One of the greatest things to come out of the explosion in vintage rodding is the rebirth of the flathead Ford V8. This 1939 Ford is a frame-off build to exceptionally high standards using all kinds of modern technology to make it amazing, but for power, the owner chose a traditional flatty, complete with period speed equipment. How can you not think that’s cool?
Finished in 2007 and driven just 3000 miles since, this stunning silver fastback very neatly straddles the traditional versus modern line. The bright silver paint is definitely not a 1939 hue, but it looks simply fantastic on the vintage Ford’s curves. The work was done to exacting standards, as demonstrated by the binders full of receipts and other documentation, and the results speak for themselves. Note the tight gaps, the smooth finish, and the impossibly bright shine—none of that comes cheap. All the original trim is still there, polished and shined to show standards, but if you want the door open, just grab the handle instead of fumbling for a key fob. Even the bumpers remain, the license plate stands proudly above the trunk lid, and those teardrop taillights are 1939 Ford items with accessory blue dots. A few little tricks give it a custom look, including flipped bumper guards, tinted glass, and indicator lights cleverly hidden inside the headlights.
The interior is an equally artful blend of yesterday and today that will simply knock your socks off. The seats are upholstered in a period style using fabric and leather to create a very inviting cockpit. A leather-wrapped banjo steering wheel is mounted on the stock steering column and frames the original instruments in the body-colored dash. Auxiliary gauges for voltage, oil pressure, and coolant temperature hang below to keep an eye on the warmed-over flathead, but other items such as the clock in the glove box lid and the rubber mat on the floor are pure 1939 production line. The spacious back seat is finished the same way as the front and offers a full carpet set, as was traditional back then, and all the garnish moldings blend in seamlessly. The trunk is simple, nothing flashy, which keeps to the theme of the car.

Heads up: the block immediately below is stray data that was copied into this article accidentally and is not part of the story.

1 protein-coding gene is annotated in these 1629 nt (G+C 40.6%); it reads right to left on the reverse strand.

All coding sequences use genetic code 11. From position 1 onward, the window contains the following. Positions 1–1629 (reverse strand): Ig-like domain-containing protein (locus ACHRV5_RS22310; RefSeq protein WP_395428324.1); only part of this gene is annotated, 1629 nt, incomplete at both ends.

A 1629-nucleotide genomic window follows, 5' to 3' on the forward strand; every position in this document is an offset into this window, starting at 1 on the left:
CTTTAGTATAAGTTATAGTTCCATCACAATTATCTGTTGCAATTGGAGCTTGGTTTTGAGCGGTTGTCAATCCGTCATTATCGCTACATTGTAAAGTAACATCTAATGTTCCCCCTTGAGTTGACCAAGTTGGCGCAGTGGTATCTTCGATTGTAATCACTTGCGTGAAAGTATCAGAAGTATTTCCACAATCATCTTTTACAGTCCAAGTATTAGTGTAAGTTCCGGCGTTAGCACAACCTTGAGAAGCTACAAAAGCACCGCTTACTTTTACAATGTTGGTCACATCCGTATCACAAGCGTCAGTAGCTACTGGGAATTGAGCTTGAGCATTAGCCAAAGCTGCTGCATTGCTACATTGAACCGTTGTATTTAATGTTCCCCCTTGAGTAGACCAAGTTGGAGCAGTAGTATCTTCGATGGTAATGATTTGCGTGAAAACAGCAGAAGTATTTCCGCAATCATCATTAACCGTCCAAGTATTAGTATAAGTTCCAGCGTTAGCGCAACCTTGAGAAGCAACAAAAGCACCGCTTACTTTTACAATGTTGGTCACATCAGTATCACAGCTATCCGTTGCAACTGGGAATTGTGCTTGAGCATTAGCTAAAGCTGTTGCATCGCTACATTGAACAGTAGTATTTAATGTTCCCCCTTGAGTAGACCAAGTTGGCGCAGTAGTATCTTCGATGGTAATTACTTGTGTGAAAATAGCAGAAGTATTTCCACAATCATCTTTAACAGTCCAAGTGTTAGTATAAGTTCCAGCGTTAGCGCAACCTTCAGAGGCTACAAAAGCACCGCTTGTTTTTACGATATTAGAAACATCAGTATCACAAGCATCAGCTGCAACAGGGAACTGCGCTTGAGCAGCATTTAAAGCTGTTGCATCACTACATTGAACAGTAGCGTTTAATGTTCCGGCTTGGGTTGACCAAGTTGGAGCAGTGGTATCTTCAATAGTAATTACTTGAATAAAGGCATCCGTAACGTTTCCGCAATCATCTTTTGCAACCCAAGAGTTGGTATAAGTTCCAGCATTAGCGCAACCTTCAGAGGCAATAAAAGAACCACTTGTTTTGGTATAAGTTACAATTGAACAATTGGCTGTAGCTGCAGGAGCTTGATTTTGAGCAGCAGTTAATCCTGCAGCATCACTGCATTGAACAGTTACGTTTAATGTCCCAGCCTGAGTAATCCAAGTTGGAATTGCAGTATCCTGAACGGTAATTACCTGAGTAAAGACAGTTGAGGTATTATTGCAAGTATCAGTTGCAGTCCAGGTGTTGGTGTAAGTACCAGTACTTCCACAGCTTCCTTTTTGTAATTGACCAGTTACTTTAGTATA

That’s a genuine 1953 Mercury flathead V8 under the hood and thanks to decades of development, it runs beautifully. Aluminum Offenhauser heads and a matching intake with twin Holley 94s, and period headers give it a wonderful flathead sound and very respectable performance. Internally, it’s been bored .125 over, stuffed with Ross pistons and a Schneider camshaft. Yeah, it’s fast. It’s also dressed for show with lots of polished aluminum, the bright red paint contrasts brilliantly with the silver bodywork. It’s been upgraded to 12 volts and disc brakes for safety, but the transmission is still a stock Ford 3-speed manual and there are still 3.73 gears in the original banjo-style rear end. The suspension still sits on buggy springs, albeit lowered for the perfect stance, and red steelies with 195/60/15 front and 235/70/15 rear blackwall radials are the perfect finishing touch.
Beautifully built and fully sorted, this is the kind of category-defying rod you’ve always wanted to own. With two binders full of build information, you can buy with confidence and drive it anywhere. Call today!